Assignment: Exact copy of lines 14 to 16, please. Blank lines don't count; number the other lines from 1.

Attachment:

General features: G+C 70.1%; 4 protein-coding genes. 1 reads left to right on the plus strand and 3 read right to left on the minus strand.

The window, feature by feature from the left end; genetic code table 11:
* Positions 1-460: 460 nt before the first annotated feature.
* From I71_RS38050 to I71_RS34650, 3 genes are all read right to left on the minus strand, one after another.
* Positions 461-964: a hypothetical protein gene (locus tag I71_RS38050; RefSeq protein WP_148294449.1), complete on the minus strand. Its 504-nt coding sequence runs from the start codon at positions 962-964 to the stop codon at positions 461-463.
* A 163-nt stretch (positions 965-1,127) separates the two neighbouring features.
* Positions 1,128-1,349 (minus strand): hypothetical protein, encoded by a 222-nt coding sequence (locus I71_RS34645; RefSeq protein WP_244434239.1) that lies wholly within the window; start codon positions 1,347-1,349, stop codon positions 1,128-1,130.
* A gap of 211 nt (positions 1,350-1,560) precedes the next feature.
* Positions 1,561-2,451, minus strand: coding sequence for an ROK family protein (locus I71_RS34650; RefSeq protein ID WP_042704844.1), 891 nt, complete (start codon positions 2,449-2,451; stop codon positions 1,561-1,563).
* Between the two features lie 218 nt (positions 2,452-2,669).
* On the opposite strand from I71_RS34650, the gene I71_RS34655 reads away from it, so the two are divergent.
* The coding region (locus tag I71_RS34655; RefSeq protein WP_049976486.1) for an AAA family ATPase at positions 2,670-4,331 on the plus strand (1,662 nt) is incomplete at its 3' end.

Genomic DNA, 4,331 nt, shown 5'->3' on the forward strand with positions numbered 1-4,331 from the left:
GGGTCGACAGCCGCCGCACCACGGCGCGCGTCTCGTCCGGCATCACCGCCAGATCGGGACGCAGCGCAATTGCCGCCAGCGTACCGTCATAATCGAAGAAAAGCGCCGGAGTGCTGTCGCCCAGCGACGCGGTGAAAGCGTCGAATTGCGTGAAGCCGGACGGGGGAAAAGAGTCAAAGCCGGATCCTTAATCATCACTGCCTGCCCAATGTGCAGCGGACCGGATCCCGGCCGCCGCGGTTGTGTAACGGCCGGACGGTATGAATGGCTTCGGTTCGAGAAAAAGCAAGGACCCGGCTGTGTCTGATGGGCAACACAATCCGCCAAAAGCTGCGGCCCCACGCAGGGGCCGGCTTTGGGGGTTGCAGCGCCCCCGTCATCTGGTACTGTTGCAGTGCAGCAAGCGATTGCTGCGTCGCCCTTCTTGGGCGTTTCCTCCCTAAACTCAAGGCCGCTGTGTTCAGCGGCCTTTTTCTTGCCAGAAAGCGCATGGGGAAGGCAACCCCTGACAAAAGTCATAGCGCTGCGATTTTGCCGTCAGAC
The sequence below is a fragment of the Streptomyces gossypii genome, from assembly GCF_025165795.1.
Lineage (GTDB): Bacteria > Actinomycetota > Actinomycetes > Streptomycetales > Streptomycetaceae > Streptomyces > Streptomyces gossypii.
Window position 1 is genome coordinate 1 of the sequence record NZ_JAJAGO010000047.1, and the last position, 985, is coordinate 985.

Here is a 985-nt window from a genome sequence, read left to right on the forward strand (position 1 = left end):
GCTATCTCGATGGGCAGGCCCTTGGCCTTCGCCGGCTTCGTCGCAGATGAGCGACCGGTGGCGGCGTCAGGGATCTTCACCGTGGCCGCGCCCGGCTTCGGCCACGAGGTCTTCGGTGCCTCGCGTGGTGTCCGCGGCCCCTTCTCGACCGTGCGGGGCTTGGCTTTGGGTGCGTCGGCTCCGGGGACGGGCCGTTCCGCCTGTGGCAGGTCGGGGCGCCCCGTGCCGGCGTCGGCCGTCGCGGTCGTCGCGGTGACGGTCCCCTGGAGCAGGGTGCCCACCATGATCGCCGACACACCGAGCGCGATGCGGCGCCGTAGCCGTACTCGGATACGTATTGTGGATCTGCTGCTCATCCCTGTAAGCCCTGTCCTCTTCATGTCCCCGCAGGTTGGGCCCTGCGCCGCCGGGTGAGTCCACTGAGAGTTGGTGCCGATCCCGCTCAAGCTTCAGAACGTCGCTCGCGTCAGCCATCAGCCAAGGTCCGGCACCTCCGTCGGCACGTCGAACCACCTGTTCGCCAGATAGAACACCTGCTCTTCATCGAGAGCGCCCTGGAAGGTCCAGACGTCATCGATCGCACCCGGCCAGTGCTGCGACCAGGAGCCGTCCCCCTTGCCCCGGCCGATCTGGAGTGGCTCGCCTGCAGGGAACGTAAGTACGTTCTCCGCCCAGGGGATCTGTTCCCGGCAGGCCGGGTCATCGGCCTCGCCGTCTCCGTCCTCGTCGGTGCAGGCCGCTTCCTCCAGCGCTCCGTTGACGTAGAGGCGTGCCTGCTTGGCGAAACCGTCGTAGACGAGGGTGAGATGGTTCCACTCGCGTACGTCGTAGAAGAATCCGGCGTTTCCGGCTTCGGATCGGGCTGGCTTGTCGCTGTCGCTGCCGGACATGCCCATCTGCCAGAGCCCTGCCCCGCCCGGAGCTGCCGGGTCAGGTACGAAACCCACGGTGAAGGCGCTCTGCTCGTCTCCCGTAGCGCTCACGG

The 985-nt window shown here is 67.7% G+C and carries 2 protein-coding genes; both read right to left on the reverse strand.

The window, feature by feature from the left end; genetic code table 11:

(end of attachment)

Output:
GGGTCGACAGCCGCCGCACCACGGCGCGCGTCTCGTCCGGCATCACCGCCAGATCGGGACGCAGCGCAATTGCCGCCAGCGTACCGTCATAATCGAAGAAAAGCGCCGGAGTGCTGTCGCCCAGCGACGCGGTGAAAGCGTCGAATTGCGTGAAGCCGGACGGGGGAAAAGAGTCAAAGCCGGATCCTTAATCATCACTGCCTGCCCAATGTGCAGCGGACCGGATCCCGGCCGCCGCGGTTGTGTAACGGCCGGACGGTATGAATGGCTTCGGTTCGAGAAAAAGCAAGGACCCGGCTGTGTCTGATGGGCAACACAATCCGCCAAAAGCTGCGGCCCCACGCAGGGGCCGGCTTTGGGGGTTGCAGCGCCCCCGTCATCTGGTACTGTTGCAGTGCAGCAAGCGATTGCTGCGTCGCCCTTCTTGGGCGTTTCCTCCCTAAACTCAAGGCCGCTGTGTTCAGCGGCCTTTTTCTTGCCAGAAAGCGCATGGGGAAGGCAACCCCTGACAAAAGTCATAGCGCTGCGATTTTGCCGTCAGAC
The sequence below is a fragment of the Streptomyces gossypii genome, from assembly GCF_025165795.1.
Lineage (GTDB): Bacteria > Actinomycetota > Actinomycetes > Streptomycetales > Streptomycetaceae > Streptomyces > Streptomyces gossypii.